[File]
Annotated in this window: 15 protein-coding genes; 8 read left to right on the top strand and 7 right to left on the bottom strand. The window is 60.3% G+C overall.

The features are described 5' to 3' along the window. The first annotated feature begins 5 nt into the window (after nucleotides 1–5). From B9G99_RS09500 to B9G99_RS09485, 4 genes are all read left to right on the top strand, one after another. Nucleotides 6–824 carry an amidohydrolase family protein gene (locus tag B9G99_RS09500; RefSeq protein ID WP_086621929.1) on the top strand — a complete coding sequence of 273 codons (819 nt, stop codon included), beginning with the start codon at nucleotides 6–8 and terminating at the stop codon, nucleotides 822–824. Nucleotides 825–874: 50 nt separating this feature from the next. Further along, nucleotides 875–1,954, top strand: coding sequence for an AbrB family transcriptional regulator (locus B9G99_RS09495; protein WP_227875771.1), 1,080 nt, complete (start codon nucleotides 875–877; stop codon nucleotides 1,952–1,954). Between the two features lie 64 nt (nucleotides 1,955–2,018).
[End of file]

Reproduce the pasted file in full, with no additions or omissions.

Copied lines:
Annotated in this window: 15 protein-coding genes; 8 read left to right on the top strand and 7 right to left on the bottom strand. The window is 60.3% G+C overall.

The features are described 5' to 3' along the window. The first annotated feature begins 5 nt into the window (after nucleotides 1–5). From B9G99_RS09500 to B9G99_RS09485, 4 genes are all read left to right on the top strand, one after another. Nucleotides 6–824 carry an amidohydrolase family protein gene (locus tag B9G99_RS09500; RefSeq protein ID WP_086621929.1) on the top strand — a complete coding sequence of 273 codons (819 nt, stop codon included), beginning with the start codon at nucleotides 6–8 and terminating at the stop codon, nucleotides 822–824. Nucleotides 825–874: 50 nt separating this feature from the next. Further along, nucleotides 875–1,954, top strand: coding sequence for an AbrB family transcriptional regulator (locus B9G99_RS09495; protein WP_227875771.1), 1,080 nt, complete (start codon nucleotides 875–877; stop codon nucleotides 1,952–1,954). Between the two features lie 64 nt (nucleotides 1,955–2,018).